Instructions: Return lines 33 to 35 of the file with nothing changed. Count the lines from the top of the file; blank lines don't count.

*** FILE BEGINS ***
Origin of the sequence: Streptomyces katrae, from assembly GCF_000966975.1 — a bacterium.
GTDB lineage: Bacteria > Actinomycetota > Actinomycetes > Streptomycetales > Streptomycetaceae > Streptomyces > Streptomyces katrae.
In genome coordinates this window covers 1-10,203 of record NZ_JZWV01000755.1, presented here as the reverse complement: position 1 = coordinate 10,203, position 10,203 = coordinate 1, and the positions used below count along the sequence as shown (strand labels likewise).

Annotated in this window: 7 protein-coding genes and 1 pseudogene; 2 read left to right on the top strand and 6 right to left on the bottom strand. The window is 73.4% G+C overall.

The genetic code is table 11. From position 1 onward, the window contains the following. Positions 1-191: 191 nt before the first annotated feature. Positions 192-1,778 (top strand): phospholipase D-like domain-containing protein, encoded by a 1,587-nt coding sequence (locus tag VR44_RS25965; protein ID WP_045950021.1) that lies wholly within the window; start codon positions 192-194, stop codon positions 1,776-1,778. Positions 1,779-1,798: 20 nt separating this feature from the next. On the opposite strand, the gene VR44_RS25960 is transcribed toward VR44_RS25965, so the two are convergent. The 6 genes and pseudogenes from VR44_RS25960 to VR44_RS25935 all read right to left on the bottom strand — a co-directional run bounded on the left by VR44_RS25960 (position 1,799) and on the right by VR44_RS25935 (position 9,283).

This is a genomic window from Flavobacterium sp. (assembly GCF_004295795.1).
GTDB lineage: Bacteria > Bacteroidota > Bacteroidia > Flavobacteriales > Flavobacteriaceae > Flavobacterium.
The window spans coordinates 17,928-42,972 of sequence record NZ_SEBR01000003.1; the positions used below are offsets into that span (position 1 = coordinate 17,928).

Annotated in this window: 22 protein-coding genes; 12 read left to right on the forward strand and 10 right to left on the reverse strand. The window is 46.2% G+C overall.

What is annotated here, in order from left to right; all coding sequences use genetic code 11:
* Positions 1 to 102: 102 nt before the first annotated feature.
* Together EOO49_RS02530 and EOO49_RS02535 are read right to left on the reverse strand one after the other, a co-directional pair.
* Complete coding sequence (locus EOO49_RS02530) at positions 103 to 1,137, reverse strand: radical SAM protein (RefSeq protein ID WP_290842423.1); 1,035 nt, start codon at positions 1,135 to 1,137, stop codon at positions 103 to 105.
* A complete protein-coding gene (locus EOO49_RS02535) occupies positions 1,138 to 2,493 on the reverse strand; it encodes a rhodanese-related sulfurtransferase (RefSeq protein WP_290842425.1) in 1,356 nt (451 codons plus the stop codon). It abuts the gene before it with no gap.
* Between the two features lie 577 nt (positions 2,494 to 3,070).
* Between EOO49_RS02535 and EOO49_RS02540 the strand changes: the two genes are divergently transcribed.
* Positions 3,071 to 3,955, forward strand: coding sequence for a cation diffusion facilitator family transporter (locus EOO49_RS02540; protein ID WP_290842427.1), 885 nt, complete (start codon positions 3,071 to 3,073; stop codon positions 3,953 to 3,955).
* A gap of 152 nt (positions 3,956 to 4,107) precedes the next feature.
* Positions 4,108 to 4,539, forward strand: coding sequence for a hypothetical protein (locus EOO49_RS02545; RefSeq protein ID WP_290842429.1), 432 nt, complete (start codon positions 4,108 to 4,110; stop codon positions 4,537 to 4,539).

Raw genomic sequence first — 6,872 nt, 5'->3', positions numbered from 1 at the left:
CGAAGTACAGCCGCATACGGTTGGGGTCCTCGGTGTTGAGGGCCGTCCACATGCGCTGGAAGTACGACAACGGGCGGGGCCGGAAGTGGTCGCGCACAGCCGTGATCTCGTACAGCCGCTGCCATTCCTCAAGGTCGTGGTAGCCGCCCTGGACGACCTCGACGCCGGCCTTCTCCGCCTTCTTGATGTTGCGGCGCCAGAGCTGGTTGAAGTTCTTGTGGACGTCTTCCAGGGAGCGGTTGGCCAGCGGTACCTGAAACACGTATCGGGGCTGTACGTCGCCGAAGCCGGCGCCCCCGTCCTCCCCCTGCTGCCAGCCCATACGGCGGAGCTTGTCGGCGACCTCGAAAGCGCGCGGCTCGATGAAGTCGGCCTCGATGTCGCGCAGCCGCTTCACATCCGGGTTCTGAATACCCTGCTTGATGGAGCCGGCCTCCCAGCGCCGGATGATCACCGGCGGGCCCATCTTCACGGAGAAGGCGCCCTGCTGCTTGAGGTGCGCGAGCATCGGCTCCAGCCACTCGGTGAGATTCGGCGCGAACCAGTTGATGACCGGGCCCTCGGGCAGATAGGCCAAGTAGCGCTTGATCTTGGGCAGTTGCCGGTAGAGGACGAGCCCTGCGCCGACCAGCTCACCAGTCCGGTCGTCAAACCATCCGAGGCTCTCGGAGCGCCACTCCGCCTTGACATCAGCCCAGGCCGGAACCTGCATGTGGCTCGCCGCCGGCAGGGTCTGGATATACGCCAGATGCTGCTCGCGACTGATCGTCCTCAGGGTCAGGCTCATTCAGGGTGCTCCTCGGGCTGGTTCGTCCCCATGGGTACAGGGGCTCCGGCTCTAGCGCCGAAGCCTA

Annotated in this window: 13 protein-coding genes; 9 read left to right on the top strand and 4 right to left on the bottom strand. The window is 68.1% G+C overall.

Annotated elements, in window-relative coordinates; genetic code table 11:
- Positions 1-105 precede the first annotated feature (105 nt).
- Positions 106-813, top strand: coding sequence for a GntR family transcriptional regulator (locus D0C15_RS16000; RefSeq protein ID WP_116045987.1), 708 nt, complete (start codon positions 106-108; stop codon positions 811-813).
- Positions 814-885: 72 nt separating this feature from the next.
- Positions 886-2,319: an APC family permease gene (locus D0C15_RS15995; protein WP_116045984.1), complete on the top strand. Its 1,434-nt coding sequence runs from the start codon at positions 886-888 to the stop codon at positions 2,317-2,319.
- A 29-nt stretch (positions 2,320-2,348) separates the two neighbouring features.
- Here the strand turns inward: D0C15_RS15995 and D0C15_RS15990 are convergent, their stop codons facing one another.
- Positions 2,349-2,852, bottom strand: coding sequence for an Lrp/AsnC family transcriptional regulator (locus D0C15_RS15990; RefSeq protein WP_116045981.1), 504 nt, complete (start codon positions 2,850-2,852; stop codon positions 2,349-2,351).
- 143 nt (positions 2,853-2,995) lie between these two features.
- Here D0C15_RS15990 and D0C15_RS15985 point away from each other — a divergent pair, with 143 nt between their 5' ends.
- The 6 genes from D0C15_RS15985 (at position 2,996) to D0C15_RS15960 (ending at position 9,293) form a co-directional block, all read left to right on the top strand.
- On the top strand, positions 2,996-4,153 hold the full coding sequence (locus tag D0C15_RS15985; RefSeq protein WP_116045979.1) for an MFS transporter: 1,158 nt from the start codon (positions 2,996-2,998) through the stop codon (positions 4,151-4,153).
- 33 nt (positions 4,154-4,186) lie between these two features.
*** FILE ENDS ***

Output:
- The 6 genes from D0C15_RS15985 (at position 2,996) to D0C15_RS15960 (ending at position 9,293) form a co-directional block, all read left to right on the top strand.
- On the top strand, positions 2,996-4,153 hold the full coding sequence (locus tag D0C15_RS15985; RefSeq protein WP_116045979.1) for an MFS transporter: 1,158 nt from the start codon (positions 2,996-2,998) through the stop codon (positions 4,151-4,153).
- 33 nt (positions 4,154-4,186) lie between these two features.